Although we cannot visit museums just now, most of us are surrounded by artifacts that connect us to the past. Let us take this time spent in our homes as an opportunity to reflect on the objects that remind us of our shared humanity and our place in the long record of history.
A number of folks joined us in this exercise and shared a photo of one of their favorite personal artifacts, along with a short story of the objects significance. Here we have compiled those submissions so that fellow history lovers may tour a virtual museum of collected memories. We hope you will enjoy connecting with some of the items on "display" here, and that they might remind you of a piece of your own history. Additional contributions to this exhibit are welcomed in the comments.
My husband lost his wedding ring ten years into our marriage which is now in its 38th year. The ring he wears now bears the initials M.B. rather than mine.
When we moved my mother-in-law out of her home and back to Moscow where she grew up, my husband went through metal boxes filled with tools belonging to the grandfather, a plumber in Moscow, he is named after. Among the pipe wrenches he found a gold ring with his grandmother’s initials engraved inside. My husband wiped off the grease and tried it on.
It fit perfectly.
It’s not much to look at, but it tells a story about a young man starting to make his way in the world some 80 years ago. This battered black metal lunch box traveled with my dad as he left Moscow to pick fruit in Washington orchards and later worked in the timber industry in Washington and South Idaho. It continued in use for over 50 years as Dad farmed in Latah County. Scratched on its surface are his initials and several mailing addresses from his travels, along with the word “OPEN” and an arrow pointing to the left clasp.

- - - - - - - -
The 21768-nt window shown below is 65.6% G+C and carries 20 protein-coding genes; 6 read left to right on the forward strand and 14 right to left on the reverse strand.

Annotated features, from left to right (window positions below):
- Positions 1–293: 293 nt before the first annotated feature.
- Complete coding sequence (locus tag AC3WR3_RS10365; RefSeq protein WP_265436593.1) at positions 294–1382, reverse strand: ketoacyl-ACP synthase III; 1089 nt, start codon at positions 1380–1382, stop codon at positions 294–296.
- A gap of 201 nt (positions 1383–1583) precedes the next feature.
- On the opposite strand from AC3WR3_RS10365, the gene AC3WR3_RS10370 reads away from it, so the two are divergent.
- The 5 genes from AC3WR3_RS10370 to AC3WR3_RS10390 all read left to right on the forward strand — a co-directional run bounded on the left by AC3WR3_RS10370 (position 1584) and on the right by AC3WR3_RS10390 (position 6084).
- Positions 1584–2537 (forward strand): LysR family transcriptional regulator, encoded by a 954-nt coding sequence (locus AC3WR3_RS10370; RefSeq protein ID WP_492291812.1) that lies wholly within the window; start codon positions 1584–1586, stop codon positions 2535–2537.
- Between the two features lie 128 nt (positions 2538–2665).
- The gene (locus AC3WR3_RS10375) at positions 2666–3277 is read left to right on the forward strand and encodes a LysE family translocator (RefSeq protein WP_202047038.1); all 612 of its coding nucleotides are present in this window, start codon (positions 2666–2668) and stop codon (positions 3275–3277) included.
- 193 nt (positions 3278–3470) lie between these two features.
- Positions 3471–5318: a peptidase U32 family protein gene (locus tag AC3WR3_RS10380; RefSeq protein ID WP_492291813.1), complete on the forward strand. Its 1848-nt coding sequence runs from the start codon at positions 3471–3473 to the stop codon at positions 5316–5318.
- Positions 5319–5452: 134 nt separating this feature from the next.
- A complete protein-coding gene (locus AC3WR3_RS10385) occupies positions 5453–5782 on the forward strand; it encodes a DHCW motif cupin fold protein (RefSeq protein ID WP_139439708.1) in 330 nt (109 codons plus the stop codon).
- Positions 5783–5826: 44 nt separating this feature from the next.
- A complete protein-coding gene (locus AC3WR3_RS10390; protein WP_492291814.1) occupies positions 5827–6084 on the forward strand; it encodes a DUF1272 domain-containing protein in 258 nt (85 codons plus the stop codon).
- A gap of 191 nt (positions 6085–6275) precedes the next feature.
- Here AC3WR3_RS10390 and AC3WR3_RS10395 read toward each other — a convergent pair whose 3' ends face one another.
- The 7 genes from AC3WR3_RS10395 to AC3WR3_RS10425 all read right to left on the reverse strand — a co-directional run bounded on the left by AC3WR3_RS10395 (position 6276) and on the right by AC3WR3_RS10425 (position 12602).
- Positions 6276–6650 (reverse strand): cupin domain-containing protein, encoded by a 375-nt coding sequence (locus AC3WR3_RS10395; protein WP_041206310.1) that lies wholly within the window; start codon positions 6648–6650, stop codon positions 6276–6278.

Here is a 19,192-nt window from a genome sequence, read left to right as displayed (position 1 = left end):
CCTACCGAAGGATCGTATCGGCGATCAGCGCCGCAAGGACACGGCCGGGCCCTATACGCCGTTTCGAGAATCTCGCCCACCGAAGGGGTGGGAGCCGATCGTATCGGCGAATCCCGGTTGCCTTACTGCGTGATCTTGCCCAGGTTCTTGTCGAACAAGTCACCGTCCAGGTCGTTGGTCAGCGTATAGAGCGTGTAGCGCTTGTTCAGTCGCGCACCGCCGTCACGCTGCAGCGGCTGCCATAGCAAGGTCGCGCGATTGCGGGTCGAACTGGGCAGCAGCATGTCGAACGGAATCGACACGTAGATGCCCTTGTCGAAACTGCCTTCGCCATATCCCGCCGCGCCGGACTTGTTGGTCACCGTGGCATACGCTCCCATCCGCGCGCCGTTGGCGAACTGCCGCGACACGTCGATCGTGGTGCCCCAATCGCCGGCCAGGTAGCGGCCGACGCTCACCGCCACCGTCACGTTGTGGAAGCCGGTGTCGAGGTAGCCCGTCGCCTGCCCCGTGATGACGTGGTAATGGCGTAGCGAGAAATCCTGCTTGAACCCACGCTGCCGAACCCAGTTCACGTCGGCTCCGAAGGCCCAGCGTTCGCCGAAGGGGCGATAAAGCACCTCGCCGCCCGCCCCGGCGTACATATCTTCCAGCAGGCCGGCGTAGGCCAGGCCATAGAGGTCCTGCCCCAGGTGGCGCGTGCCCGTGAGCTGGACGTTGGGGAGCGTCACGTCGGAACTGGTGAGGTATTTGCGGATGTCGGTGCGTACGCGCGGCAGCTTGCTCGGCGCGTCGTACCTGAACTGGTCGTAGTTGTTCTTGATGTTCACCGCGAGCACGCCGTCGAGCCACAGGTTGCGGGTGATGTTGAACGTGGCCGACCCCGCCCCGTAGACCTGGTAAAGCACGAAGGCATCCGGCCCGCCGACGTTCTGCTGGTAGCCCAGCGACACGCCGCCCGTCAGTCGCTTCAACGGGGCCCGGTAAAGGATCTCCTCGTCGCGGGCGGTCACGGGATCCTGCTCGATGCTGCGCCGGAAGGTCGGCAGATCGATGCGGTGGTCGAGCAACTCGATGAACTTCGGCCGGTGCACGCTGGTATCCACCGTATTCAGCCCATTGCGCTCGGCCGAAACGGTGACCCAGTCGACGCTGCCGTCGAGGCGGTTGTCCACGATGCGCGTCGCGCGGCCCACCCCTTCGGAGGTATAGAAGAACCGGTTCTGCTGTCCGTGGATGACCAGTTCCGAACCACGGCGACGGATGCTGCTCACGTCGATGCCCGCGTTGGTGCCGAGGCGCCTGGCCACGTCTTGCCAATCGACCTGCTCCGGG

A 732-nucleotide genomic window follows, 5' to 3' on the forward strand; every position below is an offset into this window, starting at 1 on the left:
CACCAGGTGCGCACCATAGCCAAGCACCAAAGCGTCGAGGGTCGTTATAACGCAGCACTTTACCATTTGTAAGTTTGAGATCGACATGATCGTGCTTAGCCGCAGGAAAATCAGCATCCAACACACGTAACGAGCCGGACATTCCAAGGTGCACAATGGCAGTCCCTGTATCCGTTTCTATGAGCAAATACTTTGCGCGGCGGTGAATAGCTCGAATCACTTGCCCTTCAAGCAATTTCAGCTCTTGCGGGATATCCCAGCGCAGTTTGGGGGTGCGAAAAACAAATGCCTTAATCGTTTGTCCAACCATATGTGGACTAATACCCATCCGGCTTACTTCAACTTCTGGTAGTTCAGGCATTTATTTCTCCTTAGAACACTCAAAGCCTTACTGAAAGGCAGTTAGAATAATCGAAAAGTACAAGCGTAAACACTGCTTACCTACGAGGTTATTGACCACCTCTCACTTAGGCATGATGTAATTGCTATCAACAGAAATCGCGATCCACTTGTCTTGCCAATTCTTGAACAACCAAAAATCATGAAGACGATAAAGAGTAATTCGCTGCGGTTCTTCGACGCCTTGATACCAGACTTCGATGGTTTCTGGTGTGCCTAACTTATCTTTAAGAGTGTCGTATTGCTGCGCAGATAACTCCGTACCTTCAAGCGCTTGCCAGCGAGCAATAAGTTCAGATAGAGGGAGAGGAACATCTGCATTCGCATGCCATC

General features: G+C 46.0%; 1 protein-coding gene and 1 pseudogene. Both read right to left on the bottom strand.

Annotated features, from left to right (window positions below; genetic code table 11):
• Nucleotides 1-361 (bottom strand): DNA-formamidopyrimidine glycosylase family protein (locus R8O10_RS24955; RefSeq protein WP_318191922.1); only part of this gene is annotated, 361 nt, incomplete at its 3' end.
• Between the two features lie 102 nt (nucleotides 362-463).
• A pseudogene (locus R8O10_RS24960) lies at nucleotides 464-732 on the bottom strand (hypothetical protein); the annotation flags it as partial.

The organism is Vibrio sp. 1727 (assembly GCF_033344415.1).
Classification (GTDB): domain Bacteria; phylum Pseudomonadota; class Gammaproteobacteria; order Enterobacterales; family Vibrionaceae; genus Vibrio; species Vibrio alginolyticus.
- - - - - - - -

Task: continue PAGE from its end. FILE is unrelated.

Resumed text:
I do love old things! My latest find had a hidden surprise. I had been looking for a display cabinet for a recent home project and found the perfect one in a vintage shop in Spokane. When I got it home I realized the bottom panel wasn't attached and pulled it out to discover it's story! Turns out it was a doctors instrument cabinet for over 53 years and then his daughter refinished it in 1972, making it over 100 years old. I'm happy to give it a new home in our 1880's Victorian.
I know it’s not the prettiest artifact but it’s special all the same. My dad and his twin sister were the youngest of eight children growing up in Deering, N.D. When they were six their dad took them to Minot to buy a gift for their sister who was turning 10. They picked out this plaster of Paris frog and my aunt loved it! She moved it with her wherever she went and she still had it in her home when she passed. My dad’s twin made sure the frog was given to me and I was thrilled!
This is a spinning wheel for spinning flax I believe. I also believe it belonged to a Ms. Heckthorne (sp?) who was the wife of the first bank president in Moscow according to the previous owner . The spinning wheel was purchased from Jerry Jackle who owned Jackle's Jewelry in downtown Moscow. My parents were friends of the Jackles and thought that the spinning wheel should stay in Latah County as part of its history. I don't spin and the wheel is kind of cumbersome and takes up a lot of space, but it is interesting and fun to have around.
This red-checkered blanket was made by my great-grandmother. It belonged to my mother when she was a girl! My great-grandmother also made a red-checkered blanket for my aunt! Now the blanket belongs to me and I love it!